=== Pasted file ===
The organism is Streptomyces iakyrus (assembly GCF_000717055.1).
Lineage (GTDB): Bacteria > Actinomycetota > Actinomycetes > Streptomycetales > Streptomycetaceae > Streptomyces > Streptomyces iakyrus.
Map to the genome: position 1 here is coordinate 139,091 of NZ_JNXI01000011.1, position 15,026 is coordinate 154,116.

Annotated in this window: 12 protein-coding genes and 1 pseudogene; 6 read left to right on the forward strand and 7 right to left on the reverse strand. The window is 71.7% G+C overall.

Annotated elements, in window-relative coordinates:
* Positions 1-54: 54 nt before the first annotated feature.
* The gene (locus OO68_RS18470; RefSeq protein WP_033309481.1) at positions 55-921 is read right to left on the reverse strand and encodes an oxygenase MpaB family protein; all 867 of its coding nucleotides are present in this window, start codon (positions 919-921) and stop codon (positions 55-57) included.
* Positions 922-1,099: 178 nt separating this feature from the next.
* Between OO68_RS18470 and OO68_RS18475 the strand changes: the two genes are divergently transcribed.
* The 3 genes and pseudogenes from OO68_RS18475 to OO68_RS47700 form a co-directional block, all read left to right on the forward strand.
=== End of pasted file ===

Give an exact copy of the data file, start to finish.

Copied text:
The organism is Streptomyces iakyrus (assembly GCF_000717055.1).
Lineage (GTDB): Bacteria > Actinomycetota > Actinomycetes > Streptomycetales > Streptomycetaceae > Streptomyces > Streptomyces iakyrus.
Map to the genome: position 1 here is coordinate 139,091 of NZ_JNXI01000011.1, position 15,026 is coordinate 154,116.

Annotated in this window: 12 protein-coding genes and 1 pseudogene; 6 read left to right on the forward strand and 7 right to left on the reverse strand. The window is 71.7% G+C overall.

Annotated elements, in window-relative coordinates:
* Positions 1-54: 54 nt before the first annotated feature.
* The gene (locus OO68_RS18470; RefSeq protein WP_033309481.1) at positions 55-921 is read right to left on the reverse strand and encodes an oxygenase MpaB family protein; all 867 of its coding nucleotides are present in this window, start codon (positions 919-921) and stop codon (positions 55-57) included.
* Positions 922-1,099: 178 nt separating this feature from the next.
* Between OO68_RS18470 and OO68_RS18475 the strand changes: the two genes are divergently transcribed.
* The 3 genes and pseudogenes from OO68_RS18475 to OO68_RS47700 form a co-directional block, all read left to right on the forward strand.